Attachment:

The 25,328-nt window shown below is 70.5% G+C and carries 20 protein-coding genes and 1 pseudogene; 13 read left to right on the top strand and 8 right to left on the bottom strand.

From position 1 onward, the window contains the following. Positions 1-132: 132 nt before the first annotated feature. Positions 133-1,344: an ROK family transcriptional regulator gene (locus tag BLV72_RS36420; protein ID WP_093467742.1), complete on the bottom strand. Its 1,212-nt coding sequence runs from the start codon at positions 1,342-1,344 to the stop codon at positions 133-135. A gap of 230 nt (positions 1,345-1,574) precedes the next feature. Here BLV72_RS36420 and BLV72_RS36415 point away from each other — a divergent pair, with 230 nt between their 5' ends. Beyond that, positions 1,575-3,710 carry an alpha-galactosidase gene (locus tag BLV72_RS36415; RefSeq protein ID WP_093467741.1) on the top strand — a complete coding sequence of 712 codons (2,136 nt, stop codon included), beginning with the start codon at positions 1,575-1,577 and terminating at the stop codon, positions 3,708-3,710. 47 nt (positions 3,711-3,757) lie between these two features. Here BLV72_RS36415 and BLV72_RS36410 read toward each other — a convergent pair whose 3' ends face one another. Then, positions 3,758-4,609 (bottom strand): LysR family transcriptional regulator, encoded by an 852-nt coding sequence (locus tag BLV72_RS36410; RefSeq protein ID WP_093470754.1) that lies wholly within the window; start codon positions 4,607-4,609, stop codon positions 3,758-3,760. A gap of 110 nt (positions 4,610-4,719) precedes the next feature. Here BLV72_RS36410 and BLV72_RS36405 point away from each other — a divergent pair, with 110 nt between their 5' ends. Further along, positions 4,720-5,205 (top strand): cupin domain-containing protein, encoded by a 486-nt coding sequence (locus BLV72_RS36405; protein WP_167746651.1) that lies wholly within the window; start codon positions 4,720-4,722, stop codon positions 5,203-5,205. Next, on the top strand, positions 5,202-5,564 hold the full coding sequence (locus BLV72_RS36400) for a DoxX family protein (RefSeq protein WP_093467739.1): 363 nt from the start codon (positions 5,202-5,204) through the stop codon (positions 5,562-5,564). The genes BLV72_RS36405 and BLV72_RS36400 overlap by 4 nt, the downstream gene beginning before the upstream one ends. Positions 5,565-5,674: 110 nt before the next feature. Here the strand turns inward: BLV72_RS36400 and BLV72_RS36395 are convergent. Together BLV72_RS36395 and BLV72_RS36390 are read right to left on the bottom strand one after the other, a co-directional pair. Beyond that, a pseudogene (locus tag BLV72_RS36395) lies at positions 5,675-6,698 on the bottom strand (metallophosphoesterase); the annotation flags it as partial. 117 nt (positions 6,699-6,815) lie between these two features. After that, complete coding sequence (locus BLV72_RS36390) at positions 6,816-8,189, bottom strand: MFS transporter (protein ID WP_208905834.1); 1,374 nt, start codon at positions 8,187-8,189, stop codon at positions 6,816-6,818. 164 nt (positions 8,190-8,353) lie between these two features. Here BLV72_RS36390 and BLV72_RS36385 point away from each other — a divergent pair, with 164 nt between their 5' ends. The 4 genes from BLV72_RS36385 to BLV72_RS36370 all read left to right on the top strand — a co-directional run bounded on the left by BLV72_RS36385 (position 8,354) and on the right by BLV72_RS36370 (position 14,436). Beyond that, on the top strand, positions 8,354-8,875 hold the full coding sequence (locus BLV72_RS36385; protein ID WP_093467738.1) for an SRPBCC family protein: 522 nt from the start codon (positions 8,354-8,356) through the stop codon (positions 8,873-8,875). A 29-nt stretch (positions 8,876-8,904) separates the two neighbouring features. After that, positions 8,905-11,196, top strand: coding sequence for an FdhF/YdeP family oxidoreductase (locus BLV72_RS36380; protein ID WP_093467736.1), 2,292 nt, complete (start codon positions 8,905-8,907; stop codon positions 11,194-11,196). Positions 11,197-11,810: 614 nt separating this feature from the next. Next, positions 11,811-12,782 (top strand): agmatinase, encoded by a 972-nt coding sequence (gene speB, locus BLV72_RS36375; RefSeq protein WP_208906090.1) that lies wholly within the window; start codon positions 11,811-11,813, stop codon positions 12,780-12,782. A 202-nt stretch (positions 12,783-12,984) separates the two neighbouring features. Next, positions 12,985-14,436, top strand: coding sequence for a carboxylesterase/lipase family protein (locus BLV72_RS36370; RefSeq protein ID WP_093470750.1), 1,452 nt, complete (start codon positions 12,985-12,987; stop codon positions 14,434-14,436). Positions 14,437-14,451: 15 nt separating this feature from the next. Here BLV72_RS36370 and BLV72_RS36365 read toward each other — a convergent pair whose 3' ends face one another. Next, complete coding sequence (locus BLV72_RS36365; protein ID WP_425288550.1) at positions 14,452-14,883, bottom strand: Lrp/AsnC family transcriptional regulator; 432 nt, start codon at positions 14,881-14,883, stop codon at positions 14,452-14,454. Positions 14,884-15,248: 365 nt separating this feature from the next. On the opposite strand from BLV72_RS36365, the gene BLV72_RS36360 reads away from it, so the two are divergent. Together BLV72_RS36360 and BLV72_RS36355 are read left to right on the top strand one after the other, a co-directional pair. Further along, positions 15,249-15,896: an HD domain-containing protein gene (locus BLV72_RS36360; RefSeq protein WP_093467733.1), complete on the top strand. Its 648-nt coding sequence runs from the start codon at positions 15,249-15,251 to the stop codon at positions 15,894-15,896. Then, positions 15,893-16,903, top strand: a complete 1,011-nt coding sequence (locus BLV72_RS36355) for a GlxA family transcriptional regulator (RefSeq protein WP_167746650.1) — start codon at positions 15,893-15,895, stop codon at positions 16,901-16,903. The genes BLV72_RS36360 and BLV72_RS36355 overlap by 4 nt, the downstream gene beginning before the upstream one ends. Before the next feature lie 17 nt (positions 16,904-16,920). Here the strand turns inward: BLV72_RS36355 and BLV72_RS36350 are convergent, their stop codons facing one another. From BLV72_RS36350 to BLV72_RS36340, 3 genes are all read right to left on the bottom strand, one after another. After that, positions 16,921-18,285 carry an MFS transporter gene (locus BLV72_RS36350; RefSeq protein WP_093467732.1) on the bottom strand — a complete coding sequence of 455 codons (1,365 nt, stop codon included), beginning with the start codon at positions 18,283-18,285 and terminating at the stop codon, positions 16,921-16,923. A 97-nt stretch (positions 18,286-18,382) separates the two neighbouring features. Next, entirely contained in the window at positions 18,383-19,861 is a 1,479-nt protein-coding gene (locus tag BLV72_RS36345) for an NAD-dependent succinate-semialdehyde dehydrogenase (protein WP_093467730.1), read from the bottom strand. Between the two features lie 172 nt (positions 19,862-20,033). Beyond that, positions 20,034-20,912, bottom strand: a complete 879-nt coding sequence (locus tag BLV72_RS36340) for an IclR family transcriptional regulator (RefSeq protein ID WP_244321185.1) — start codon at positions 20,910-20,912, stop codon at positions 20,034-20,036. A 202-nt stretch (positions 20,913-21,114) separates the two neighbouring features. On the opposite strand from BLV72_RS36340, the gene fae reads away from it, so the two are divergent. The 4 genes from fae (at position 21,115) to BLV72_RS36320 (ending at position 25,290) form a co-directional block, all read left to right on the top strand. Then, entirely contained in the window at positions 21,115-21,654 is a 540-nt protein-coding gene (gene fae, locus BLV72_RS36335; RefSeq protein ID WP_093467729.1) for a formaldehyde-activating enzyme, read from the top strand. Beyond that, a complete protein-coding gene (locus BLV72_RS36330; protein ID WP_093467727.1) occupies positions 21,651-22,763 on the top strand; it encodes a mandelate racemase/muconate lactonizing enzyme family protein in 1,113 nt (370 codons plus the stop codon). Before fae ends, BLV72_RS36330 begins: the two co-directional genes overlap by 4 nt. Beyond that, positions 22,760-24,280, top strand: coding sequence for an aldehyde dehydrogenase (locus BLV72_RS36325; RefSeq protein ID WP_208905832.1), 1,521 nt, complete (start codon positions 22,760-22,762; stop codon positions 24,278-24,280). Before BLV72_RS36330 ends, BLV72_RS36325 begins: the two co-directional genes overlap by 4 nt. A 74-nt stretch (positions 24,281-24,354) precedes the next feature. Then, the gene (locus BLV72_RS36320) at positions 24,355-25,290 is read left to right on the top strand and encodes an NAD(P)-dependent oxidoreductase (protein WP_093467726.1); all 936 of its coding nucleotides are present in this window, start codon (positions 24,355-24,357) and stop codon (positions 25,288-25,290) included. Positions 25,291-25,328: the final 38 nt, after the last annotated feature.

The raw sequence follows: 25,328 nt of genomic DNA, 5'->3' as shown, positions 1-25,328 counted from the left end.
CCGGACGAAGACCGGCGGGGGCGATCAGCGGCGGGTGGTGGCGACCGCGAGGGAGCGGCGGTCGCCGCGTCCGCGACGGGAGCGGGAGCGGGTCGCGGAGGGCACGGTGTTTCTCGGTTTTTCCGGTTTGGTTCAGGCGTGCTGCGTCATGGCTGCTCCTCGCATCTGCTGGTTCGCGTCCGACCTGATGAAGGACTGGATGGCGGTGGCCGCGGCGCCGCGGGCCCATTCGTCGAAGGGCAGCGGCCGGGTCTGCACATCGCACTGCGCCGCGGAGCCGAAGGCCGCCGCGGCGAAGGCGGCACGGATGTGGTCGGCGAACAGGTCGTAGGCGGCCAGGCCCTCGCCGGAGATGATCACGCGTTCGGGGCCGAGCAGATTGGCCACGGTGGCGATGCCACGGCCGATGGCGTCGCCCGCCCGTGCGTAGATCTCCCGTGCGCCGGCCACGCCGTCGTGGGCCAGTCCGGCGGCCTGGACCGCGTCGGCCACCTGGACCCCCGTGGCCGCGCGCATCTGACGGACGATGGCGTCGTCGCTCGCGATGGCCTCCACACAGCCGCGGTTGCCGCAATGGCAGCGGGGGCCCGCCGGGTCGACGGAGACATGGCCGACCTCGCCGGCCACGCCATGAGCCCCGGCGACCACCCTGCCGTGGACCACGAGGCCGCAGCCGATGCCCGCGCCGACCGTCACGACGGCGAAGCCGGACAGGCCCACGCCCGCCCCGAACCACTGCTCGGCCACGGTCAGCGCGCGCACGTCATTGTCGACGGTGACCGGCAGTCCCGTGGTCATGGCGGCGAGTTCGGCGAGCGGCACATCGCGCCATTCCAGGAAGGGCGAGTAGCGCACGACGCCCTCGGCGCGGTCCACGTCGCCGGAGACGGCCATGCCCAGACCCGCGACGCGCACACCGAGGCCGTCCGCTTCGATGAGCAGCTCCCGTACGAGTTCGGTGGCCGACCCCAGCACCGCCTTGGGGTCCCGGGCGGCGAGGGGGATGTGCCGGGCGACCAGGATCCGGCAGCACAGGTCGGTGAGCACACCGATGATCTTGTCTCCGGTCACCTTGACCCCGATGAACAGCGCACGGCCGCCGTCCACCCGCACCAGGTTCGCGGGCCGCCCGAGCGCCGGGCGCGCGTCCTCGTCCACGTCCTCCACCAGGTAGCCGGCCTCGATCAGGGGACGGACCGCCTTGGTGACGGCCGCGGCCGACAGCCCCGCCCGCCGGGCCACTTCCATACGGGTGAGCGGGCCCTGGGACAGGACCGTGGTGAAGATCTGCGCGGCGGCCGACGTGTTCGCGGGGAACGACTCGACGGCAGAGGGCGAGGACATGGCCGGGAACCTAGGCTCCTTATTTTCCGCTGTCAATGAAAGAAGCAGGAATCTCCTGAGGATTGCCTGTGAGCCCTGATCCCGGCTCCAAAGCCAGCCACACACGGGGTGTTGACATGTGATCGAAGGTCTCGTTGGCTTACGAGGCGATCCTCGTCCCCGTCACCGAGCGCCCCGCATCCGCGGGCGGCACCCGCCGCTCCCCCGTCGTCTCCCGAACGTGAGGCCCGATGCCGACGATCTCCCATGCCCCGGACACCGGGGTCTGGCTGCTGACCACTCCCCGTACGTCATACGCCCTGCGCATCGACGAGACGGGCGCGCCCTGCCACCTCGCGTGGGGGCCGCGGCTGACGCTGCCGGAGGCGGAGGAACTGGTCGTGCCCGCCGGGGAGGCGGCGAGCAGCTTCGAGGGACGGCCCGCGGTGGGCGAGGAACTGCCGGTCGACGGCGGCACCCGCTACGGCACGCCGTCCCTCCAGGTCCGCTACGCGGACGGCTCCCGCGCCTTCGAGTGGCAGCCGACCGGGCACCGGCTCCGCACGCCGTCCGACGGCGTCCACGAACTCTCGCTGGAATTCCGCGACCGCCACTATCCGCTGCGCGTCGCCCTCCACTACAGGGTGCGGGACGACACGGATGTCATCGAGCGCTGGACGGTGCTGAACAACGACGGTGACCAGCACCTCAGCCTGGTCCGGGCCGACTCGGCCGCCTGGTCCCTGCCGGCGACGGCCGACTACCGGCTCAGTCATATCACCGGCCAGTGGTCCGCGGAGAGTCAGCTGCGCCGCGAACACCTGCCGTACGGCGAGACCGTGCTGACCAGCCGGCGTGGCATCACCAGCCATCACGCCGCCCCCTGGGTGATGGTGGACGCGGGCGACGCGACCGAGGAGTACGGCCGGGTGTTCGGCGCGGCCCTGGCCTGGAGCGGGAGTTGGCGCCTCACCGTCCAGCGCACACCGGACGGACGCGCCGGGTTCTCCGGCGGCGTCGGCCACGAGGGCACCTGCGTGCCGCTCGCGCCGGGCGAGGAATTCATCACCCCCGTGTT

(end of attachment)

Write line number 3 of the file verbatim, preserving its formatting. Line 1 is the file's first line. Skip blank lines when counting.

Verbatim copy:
The raw sequence follows: 25,328 nt of genomic DNA, 5'->3' as shown, positions 1-25,328 counted from the left end.